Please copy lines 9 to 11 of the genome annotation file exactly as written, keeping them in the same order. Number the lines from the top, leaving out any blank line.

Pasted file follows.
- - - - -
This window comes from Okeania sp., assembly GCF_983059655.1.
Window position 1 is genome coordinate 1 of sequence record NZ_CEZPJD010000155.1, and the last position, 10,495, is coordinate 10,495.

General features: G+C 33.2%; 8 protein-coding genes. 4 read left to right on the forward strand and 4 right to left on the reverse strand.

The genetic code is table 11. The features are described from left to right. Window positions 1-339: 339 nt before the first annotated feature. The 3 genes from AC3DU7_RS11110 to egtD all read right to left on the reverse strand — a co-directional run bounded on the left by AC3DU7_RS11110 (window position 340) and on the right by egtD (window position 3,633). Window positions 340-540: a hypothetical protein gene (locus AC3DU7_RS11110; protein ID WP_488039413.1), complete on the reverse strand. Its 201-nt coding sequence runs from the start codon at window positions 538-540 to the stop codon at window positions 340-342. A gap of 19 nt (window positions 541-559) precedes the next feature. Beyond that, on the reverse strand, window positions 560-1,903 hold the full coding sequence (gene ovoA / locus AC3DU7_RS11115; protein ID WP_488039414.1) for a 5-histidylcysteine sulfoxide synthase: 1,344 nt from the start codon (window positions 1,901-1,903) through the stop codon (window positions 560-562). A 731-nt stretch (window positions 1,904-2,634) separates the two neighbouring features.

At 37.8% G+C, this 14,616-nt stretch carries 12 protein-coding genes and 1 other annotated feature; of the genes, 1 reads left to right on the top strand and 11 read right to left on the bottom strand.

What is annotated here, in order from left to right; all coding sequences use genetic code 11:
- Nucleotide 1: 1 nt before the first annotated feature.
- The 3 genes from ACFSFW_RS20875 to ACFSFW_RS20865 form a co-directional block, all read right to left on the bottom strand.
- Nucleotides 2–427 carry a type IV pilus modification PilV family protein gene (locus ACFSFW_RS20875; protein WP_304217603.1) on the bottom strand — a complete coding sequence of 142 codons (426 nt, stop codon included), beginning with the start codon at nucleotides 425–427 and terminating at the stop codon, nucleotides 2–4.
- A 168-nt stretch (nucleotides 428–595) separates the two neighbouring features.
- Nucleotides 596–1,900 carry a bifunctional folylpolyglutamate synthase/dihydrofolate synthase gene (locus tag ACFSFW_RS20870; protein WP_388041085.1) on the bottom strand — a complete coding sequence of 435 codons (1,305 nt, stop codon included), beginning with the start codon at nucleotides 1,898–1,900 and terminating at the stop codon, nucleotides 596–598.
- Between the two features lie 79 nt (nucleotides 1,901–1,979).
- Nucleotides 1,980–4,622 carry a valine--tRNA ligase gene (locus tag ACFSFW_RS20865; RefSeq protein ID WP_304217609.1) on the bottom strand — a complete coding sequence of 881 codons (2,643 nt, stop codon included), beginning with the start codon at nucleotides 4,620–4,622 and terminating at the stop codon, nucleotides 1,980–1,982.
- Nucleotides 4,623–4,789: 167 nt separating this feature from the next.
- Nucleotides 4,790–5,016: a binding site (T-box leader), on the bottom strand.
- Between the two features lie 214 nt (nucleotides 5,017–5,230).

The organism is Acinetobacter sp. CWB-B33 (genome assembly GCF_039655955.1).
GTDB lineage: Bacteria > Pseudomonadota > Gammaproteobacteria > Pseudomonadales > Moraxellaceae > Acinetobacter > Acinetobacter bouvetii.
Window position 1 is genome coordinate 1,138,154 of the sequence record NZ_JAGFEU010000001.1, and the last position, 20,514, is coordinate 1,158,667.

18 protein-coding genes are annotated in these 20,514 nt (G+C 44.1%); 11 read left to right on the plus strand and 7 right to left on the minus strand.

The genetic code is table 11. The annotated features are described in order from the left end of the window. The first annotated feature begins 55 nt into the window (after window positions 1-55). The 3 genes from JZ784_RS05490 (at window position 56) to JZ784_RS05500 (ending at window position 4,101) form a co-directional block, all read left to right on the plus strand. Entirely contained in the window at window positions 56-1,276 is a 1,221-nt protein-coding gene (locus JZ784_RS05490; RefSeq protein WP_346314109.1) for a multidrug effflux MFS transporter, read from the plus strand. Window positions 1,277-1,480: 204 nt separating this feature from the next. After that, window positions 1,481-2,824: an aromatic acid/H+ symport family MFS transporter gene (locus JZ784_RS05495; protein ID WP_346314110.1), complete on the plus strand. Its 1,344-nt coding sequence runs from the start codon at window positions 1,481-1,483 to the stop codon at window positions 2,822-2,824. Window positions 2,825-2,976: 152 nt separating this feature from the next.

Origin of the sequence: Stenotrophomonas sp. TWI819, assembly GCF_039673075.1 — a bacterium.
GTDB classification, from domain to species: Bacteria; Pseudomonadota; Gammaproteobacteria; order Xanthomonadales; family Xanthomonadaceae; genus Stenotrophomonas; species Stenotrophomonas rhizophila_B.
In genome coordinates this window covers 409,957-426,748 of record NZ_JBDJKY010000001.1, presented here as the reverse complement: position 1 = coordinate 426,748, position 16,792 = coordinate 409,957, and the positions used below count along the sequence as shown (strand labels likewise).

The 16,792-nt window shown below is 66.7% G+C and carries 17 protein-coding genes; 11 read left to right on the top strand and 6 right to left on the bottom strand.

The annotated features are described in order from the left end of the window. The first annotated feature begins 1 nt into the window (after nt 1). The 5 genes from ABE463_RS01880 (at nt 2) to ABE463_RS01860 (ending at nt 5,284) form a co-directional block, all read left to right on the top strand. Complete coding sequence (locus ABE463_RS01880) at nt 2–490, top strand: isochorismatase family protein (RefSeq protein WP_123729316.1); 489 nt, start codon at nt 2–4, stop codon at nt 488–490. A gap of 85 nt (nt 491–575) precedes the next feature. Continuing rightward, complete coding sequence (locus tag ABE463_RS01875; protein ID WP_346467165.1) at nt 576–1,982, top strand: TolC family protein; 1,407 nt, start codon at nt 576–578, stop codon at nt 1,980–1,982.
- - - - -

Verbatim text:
- Nucleotides 2–427 carry a type IV pilus modification PilV family protein gene (locus ACFSFW_RS20875; protein WP_304217603.1) on the bottom strand — a complete coding sequence of 142 codons (426 nt, stop codon included), beginning with the start codon at nucleotides 425–427 and terminating at the stop codon, nucleotides 2–4.
- A 168-nt stretch (nucleotides 428–595) separates the two neighbouring features.
- Nucleotides 596–1,900 carry a bifunctional folylpolyglutamate synthase/dihydrofolate synthase gene (locus tag ACFSFW_RS20870; protein WP_388041085.1) on the bottom strand — a complete coding sequence of 435 codons (1,305 nt, stop codon included), beginning with the start codon at nucleotides 1,898–1,900 and terminating at the stop codon, nucleotides 596–598.